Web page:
Old 97s: In the Satellite Rides a Star – When I write my post about highly anticipated albums that really let me down, the one where this song is found will likely be an entry. And while Drag It Up has definitely grown on me over the years, at the time this track and two others were about all I could find any worth in, and of course leave it to Old 97s most bestest secret ingredient, bassist Murry Hammond, to make it happen. A sleepy, reminiscent affair about the love of a lost woman, it’s everything you need for a night of contemplation with a bottle under the stars.

The Ventures: War of the Satellites (YouTube link) – Who doesn’t like the Ventures? Probably my mom. Anyway…they have SO many albums it’s just silly, and while I’m in no way familiar with like any of them, The Ventures in Space is easily my favorite one. It caught my interest when I learned that Red Rhodes (of Michael Nesmith fame) played “eerie, space-like” pedal steel guitar on it. Released in 1964 and again in the late 70s, to my knowledge this lost gem of a record has never reached the CD/digital format, so please have no qualms about getting your hands on it by any means necessary (I sure didn’t). This song with it’s bouncing rhythm, multiple breaks and sonic bursts seriously makes me dance, and really, the entire record is everything the Ventures are loved for without the benefits of breathable air, so take a puff.

Dove: Satellites – My guess is that the guys in Doves had a jam/recording session with God when they did this one. Seriously, rarely has a song moved me in such a way, with lyrics essentially reflecting all the pain and disillusionment I’ve ever felt over the years and yet with a powerful, uplifting, stay-on-target chorus that will absolutely set the hairs of your arms on end and truly make you believe in the divine. Headphone listens are greatly advised. And really, that’s all I can say, ‘cos the song flat out speaks for itself.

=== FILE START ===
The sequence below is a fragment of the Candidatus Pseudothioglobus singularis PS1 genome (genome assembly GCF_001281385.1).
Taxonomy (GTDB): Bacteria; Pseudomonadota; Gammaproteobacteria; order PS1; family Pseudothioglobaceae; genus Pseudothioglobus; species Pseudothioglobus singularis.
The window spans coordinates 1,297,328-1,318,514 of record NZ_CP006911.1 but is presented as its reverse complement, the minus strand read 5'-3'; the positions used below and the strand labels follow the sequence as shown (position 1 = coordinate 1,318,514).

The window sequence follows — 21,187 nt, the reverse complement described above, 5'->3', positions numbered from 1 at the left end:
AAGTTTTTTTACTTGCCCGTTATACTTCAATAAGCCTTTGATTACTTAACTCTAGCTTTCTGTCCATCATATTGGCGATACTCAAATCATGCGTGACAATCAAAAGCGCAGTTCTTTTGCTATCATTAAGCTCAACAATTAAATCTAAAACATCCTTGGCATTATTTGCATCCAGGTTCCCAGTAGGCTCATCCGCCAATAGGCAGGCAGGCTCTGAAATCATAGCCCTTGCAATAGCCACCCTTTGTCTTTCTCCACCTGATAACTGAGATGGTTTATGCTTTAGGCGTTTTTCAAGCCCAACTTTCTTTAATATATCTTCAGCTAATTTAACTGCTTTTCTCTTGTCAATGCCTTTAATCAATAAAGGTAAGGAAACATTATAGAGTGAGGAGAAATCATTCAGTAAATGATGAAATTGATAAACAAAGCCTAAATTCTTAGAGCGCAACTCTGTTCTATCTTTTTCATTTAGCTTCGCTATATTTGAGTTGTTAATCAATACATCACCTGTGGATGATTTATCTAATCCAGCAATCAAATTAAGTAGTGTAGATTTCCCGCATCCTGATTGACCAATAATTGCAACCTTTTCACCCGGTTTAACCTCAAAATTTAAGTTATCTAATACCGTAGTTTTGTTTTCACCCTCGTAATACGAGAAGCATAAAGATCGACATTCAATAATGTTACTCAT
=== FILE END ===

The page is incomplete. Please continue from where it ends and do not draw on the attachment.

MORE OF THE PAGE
Robyn Hitchcock: Satellite – Man, I really, really, REALLY love Robyn Hitchcock and his 1990 scaled down solo effort Eye was where it all started for me. On an album of gloomy, green-tinged and shimmering pieces about, well, your guess is as good as mine, this quirky, jaunty rouser is a sure pick me up and so infectiously fun to sing along to, ‘cos lines like “I’m into you so far, I’m out the other side” are what rock n roll is all about. Right?

I’m aware that these aren’t all the (great) songs about satellites. And I know you’re all screaming “What about Judybats’ Down in the Shacks Where the Satellite Dishes Grow!!!” (Sure you are…) But I’m giving Tennessee’s finest an entry of their own one of these days, so that song and album will definitely get a shout out then. However, if you have a favorite song about a satellite you’d like to share…please do so!

1 comment:

wagners of rock said...

Elvis (the one that wears glasses) has a great song called Sattelite on the album Spike. You may be on to something, but i think you need to address the Dave Matthews issue.